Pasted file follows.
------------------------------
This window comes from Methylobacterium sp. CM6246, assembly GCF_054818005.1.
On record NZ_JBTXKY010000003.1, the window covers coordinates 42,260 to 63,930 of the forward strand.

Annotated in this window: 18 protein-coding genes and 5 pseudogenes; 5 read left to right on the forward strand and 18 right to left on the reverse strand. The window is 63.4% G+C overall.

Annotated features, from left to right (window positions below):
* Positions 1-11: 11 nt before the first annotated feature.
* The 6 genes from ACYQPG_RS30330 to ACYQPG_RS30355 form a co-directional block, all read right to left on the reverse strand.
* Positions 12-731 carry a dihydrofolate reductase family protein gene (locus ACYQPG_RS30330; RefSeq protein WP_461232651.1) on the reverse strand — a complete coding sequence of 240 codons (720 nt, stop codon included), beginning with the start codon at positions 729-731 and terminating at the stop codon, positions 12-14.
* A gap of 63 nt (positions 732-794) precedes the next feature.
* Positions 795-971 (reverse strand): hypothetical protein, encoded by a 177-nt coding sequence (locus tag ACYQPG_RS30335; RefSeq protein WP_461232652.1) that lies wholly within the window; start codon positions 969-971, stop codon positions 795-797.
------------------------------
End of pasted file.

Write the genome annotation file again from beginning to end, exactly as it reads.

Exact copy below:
This window comes from Methylobacterium sp. CM6246, assembly GCF_054818005.1.
On record NZ_JBTXKY010000003.1, the window covers coordinates 42,260 to 63,930 of the forward strand.

Annotated in this window: 18 protein-coding genes and 5 pseudogenes; 5 read left to right on the forward strand and 18 right to left on the reverse strand. The window is 63.4% G+C overall.

Annotated features, from left to right (window positions below):
* Positions 1-11: 11 nt before the first annotated feature.
* The 6 genes from ACYQPG_RS30330 to ACYQPG_RS30355 form a co-directional block, all read right to left on the reverse strand.
* Positions 12-731 carry a dihydrofolate reductase family protein gene (locus ACYQPG_RS30330; RefSeq protein WP_461232651.1) on the reverse strand — a complete coding sequence of 240 codons (720 nt, stop codon included), beginning with the start codon at positions 729-731 and terminating at the stop codon, positions 12-14.
* A gap of 63 nt (positions 732-794) precedes the next feature.
* Positions 795-971 (reverse strand): hypothetical protein, encoded by a 177-nt coding sequence (locus tag ACYQPG_RS30335; RefSeq protein WP_461232652.1) that lies wholly within the window; start codon positions 969-971, stop codon positions 795-797.